It’s fair to say that cybercrime is a threat to businesses of all sizes. But the reason a large percentage of small businesses suffer a data breach is that they make cybersecurity mistakes.
I’ll say this off the bat. This is not an article twisting your arm to invest in cybersecurity measures. We’re not here to promote scaremongering content.
Last week, we published an article titled Cybersecurity Solutions do not Have to be Expensive.” In the article, we discussed various ways in which you can defend your business network against the threat of cybercriminals without paying the hefty costs cybersecurity companies to charge for their services.
We must emphasise that it is important to implement effective defences to protect your network. Not only are you defending yourself against hackers that could steal money from your bank account, but you’re also defending yourself from government-issued data protection laws.
If the hackers don’t put you out of business, data protection laws will. For example, Article 33 of the UK’s (and EUs) General Data Protection Regulations states that businesses must inform stakeholders that could be affected by stolen data within 72 hours of a data breach.
This means that if you store data that is classed as “sensitive” and is stolen by hackers, you are obligated to let your customers know. An email address is classed as sensitive data.
Reports reveal that a data breach decimates customer confidence and damages a brand’s reputation. A Verizon study found that 69% of consumers would avoid a company that had suffered a data breach.
Cybersecurity best practices do not have to be complicated. The best place to start is knowing where threats exist and putting best practices in place that enable you to eliminate or significantly minimise the risk.
In the article, we’re going to highlight the most common cybersecurity mistakes we have identified in UK businesses.
Not Providing Cybersecurity Awareness Training
Employees that are not cybersecurity aware represent the biggest threat to your business continuity. Earlier this year, a report coming out of Stanford commissioned by Tessian reveals that 88% of data breaches are caused by human error.
Most of these errors, or “employee negligence,” is caused because employees are not aware of the cybersecurity threats. For example, whilst most people are aware of email phishing attacks, do you know how to spot a spoof email?
Or did you know that hackers are infiltrating Microsoft Teams to drop malware-infected documents into chats?
If you’re not aware of the various techniques deployed by hackers, there is a higher risk of you falling victim to the traps.
We recommend reading our article about the latest techniques hackers use to exploit business networks. Look out for more content like this in the future. It is our duty to keep you informed.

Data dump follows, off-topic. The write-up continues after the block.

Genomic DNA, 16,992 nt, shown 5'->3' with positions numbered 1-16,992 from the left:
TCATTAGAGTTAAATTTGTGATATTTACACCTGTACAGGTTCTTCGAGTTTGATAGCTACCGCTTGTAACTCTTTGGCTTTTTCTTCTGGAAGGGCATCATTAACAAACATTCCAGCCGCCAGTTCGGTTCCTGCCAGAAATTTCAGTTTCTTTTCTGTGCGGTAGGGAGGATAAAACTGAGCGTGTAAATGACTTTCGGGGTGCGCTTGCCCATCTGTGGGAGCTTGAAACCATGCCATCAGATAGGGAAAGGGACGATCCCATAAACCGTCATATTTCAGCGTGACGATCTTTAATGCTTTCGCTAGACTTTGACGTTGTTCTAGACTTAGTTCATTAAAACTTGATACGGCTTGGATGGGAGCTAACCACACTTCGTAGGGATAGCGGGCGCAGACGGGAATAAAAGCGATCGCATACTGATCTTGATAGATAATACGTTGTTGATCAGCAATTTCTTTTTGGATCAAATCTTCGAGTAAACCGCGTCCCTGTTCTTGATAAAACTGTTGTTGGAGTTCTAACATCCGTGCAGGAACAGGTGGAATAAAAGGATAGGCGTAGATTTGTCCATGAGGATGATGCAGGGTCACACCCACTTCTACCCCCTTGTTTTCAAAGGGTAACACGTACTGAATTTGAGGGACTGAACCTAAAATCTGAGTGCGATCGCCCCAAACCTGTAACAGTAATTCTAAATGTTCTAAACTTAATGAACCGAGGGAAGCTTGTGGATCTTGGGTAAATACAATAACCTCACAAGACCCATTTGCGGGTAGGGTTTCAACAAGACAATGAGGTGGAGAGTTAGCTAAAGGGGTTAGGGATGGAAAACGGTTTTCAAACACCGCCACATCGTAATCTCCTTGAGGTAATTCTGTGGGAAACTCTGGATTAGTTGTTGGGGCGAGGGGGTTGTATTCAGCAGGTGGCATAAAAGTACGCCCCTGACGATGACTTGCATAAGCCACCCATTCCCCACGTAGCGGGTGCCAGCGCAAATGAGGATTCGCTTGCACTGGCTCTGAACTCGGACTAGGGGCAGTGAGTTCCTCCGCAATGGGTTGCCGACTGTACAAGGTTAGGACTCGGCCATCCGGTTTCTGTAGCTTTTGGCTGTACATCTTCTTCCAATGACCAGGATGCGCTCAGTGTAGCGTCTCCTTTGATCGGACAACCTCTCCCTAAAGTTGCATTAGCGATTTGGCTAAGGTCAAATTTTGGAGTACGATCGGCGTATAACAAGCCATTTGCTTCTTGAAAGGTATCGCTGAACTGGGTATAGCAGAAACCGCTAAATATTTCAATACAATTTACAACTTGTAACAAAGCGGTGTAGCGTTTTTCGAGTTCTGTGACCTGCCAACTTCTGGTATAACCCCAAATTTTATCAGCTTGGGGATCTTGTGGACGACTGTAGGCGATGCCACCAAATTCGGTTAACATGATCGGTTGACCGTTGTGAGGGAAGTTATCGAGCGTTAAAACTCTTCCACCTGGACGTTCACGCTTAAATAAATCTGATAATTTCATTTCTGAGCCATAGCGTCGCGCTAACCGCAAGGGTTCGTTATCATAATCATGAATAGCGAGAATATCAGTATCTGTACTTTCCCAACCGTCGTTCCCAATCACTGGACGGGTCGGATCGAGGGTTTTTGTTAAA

However, it is the responsibility of businesses to ensure their staff is educated about cyber threats. If employees are not aware of the dangers, the risk of a data breach is significantly increased regardless of the security software you’ve installed.
Awareness is a stronger defence than software.
Spoof phishing attacks are common threats that employees encounter on a regular basis. This is a ploy that is typically sent by email but could also arrive via SMS.
The technique involves a hacker pretending to be a trusted contact and encourages the recipient to click on a link or download a malware-infected document that will eventually give them access to your business data.
Because spoofing is designed to look as though it has come from a trusted source, they are more difficult to spot. And so far, anti-virus software is not doing a great job in identifying spoof emails despite obvious indicators that flag them up as suspicious – if you know what to look for.
Failing To Update Software with the Latest Security Patches
After educating your staff about the threats of cybercrime, your next priority should be to build a strong culture around business security. How easily this hits home will largely depend on the size of your business and the responsiveness of your employees.
Instilling the need to perform security updates is one of the grey areas that SMEs find difficult to police. Yet software vulnerabilities are one of the preferred methods used by hackers because they represent a potential source of access.
This is how it works.
Whenever software is programmed and released into the market, it usually contains flaws in the code. This is because software programs require complex codes to function and are often imperfect.
However, imperfect coding can be exploited by skilled hackers. Fortunately, there are not that many skilled hackers around looking to steal the data of SMEs. Most crack-hackers work for nation-states and large corporations.
However, the tools that general hackers use to infiltrate SME networks are available on the dark web. Cybercrime tool kits include technologies that can identify vulnerabilities in software such as productivity suites and the various apps used by SMEs.
To minimise the risk of hackers exploiting software flaws, manufacturers spend millions of dollars to identify gateways and patch them up. A security patch is nothing more than a correctly written code.
Security patches are subsequently released on security updates. Once the patch is released, it is the obligation of companies to update the software to activate the security patch. One of the biggest cybersecurity mistakes SMEs make is not installing patch management software.
If any of your employees fail to update the latest security patch and you suffer a data breach as a result, the company will be held accountable under the terms of GDPR. You will be obligated to inform the affected parties, which, as mentioned above, will probably result in a loss of customers.
Weak security rules are another or unsecured hardware and software that leaves your business network exposed to cybercriminals. For example, open ports and misconfigured services via online applications are among the most common causes of a data breach.
Threat actors use scanning technologies that are able to identify open ports which they can use to access your business network as an initial attack vector. If this happens, hackers increase their chances of stealing account credentials using various types of nefarious malware to take over an infected device.